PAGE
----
- Coach won’t be sold to more than 60% of capacity, to allow middle seat blocking. People in the same household who wish to sit together may continue to do so of course – and this is a great opportunity for extra space, book an aisle and window and share the seat between you for free.
- Domestic first class won’t be sold to more than 50% of capacity. That way every first class seat has an empty first class seat beside it. Delta is actually giving customers a reason to buy up, since they aren’t giving up distancing by doing so.
- Automatic upgrades will start again June 10. They’d only be handling upgrades at the gate to ensure they didn’t go over the caps in first class. Now they’ve automated that, so they can process upgrades in advance.
JetBlue has committed to block middle seats through July 6. American Airlines is capping the number of seats they sell, but not low enough to avoid assigning middles. United isn’t capping seats at all, their CEO echoes Michael O’Leary of Ryanair when he says “airplanes don’t have social distancing.”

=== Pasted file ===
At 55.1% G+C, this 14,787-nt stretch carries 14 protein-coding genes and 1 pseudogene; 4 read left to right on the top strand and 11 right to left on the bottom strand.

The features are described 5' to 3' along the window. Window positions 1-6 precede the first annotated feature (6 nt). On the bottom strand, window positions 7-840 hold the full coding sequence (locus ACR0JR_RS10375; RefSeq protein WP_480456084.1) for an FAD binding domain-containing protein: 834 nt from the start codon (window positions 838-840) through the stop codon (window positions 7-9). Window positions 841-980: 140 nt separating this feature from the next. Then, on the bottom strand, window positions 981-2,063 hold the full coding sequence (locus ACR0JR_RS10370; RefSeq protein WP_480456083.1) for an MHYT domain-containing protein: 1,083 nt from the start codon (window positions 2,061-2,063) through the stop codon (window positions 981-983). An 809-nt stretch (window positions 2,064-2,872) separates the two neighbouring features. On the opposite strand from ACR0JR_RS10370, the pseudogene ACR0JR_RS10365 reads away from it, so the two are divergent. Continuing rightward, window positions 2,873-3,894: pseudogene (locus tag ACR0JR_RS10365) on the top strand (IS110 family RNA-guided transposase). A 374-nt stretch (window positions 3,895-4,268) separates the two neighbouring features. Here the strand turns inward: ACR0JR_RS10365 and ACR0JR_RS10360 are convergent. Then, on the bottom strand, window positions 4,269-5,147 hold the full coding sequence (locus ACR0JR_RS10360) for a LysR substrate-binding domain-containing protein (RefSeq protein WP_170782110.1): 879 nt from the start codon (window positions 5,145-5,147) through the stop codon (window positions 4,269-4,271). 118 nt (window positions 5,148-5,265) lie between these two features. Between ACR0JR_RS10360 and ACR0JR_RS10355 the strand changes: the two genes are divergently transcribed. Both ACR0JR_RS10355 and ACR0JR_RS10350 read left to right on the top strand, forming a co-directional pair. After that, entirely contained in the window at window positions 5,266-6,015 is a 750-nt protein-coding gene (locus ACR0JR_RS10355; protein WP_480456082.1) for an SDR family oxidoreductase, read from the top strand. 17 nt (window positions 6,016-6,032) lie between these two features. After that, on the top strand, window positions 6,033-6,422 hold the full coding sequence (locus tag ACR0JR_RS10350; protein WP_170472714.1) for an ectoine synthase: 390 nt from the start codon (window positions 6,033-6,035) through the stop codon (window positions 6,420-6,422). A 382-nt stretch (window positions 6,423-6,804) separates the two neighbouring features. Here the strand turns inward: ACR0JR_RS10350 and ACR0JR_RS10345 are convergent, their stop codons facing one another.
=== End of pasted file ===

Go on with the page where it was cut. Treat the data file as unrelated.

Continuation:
Delta is also working towards electrostatic spraying to disinfect planes between every flight, there are still airports that lack the devices but that’s expected to change this summer. Most airlines are only doing this once per day overnight. And Delta is even working to get it done at TSA checkpoints, too.
One Mile at a Time wonders if Delta is doing this to position for another government bailout, because they’re being so consumer-friendly. And while the President won’t want to see mass layoffs one month before the election and airline lobbyists have begun to suggest the idea of a second round of funding, I don’t think that’s plausible.
- Delta’s middle seat blocking and cleaning differentiate it from the industry, while it’s industry-wide practice that’s going to influence public opinion.
- Republicans were skeptical of the first bailout. Grown ups in the Democratic economic establishment view airline bailouts as destructive. The argument that won was saving jobs, but job cuts are actually coming by mid-July even if workers get paid through September.
Instead it does seem like Delta is positioning itself to grow and capture market share, offering “[o]n routes where increasing customer demand is driving flight loads closer to our caps, we will look for opportunities to upsize to a larger aircraft type or add more flying.”
Delta seems more focused on long run offering value to passengers, making them feel comfortable returning to the air, and choosing Delta when they do.
These are both strategies to make it to the other side of the crisis, but as long as both airlines do make it Delta’s seems likely to offer greater future returns.